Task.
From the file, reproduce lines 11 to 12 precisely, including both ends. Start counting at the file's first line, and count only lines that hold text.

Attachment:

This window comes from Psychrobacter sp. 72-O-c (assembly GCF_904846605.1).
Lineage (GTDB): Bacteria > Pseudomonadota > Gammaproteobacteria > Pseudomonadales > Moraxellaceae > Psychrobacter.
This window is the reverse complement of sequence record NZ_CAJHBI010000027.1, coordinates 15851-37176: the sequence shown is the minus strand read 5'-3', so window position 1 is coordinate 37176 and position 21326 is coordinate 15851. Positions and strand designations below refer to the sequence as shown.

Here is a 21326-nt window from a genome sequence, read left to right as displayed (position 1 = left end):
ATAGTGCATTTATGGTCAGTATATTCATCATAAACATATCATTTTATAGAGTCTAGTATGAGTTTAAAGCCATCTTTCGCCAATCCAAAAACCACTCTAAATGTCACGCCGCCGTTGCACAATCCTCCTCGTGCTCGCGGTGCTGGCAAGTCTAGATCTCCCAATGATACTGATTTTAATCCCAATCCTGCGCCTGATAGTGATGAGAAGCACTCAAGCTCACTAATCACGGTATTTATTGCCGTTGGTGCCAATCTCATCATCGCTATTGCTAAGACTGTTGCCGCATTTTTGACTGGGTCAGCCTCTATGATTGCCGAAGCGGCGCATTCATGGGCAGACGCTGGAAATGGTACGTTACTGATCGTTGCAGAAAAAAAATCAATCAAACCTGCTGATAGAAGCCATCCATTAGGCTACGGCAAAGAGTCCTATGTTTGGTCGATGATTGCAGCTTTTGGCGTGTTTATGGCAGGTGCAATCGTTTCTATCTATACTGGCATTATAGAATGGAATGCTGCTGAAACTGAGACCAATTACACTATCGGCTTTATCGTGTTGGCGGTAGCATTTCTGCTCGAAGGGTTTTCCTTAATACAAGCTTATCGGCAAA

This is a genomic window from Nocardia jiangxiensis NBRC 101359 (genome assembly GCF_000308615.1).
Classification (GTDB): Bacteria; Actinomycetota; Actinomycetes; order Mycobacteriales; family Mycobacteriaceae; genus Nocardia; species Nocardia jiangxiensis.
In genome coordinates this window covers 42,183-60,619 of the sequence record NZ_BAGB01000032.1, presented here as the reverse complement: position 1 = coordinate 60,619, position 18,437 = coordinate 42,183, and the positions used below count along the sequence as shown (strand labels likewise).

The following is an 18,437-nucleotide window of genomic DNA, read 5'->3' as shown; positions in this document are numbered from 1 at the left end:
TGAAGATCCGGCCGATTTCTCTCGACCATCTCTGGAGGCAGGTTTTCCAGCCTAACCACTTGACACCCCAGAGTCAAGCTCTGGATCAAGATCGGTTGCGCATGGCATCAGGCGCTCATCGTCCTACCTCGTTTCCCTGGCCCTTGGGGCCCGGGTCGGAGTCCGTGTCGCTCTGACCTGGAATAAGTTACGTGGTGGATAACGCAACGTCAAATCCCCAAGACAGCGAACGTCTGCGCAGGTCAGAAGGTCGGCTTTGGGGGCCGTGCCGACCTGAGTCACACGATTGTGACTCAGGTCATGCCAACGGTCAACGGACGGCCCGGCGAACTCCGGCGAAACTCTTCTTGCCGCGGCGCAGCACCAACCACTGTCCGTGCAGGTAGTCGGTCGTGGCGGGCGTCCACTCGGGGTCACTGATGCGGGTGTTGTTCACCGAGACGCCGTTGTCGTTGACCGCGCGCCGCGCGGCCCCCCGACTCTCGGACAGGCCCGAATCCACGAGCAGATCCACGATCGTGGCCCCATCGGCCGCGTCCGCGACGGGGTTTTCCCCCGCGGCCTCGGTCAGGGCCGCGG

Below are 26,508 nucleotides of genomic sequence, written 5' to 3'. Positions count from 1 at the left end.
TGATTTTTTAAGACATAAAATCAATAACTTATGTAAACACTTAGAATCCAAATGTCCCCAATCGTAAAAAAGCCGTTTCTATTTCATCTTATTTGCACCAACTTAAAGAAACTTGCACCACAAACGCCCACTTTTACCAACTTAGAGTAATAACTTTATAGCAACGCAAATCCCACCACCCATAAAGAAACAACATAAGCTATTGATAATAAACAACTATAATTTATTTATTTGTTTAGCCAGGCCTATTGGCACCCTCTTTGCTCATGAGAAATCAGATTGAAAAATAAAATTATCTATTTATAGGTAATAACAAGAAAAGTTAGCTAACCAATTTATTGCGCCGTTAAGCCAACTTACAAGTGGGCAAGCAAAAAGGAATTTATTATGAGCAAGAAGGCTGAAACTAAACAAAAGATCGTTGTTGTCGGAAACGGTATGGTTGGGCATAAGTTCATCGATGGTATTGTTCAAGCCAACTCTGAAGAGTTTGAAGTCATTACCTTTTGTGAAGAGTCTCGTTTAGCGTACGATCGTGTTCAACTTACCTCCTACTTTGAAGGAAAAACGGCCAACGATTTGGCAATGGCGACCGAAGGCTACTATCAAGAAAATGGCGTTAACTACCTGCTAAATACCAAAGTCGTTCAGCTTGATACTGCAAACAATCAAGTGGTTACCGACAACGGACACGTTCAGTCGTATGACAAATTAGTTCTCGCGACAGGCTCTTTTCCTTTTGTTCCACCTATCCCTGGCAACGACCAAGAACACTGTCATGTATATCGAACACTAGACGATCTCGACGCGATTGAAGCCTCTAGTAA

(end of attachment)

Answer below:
Below are 26,508 nucleotides of genomic sequence, written 5' to 3'. Positions count from 1 at the left end.
TGATTTTTTAAGACATAAAATCAATAACTTATGTAAACACTTAGAATCCAAATGTCCCCAATCGTAAAAAAGCCGTTTCTATTTCATCTTATTTGCACCAACTTAAAGAAACTTGCACCACAAACGCCCACTTTTACCAACTTAGAGTAATAACTTTATAGCAACGCAAATCCCACCACCCATAAAGAAACAACATAAGCTATTGATAATAAACAACTATAATTTATTTATTTGTTTAGCCAGGCCTATTGGCACCCTCTTTGCTCATGAGAAATCAGATTGAAAAATAAAATTATCTATTTATAGGTAATAACAAGAAAAGTTAGCTAACCAATTTATTGCGCCGTTAAGCCAACTTACAAGTGGGCAAGCAAAAAGGAATTTATTATGAGCAAGAAGGCTGAAACTAAACAAAAGATCGTTGTTGTCGGAAACGGTATGGTTGGGCATAAGTTCATCGATGGTATTGTTCAAGCCAACTCTGAAGAGTTTGAAGTCATTACCTTTTGTGAAGAGTCTCGTTTAGCGTACGATCGTGTTCAACTTACCTCCTACTTTGAAGGAAAAACGGCCAACGATTTGGCAATGGCGACCGAAGGCTACTATCAAGAAAATGGCGTTAACTACCTGCTAAATACCAAAGTCGTTCAGCTTGATACTGCAAACAATCAAGTGGTTACCGACAACGGACACGTTCAGTCGTATGACAAATTAGTTCTCGCGACAGGCTCTTTTCCTTTTGTTCCACCTATCCCTGGCAACGACCAAGAACACTGTCATGTATATCGAACACTAGACGATCTCGACGCGATTGAAGCCTCTAGTAA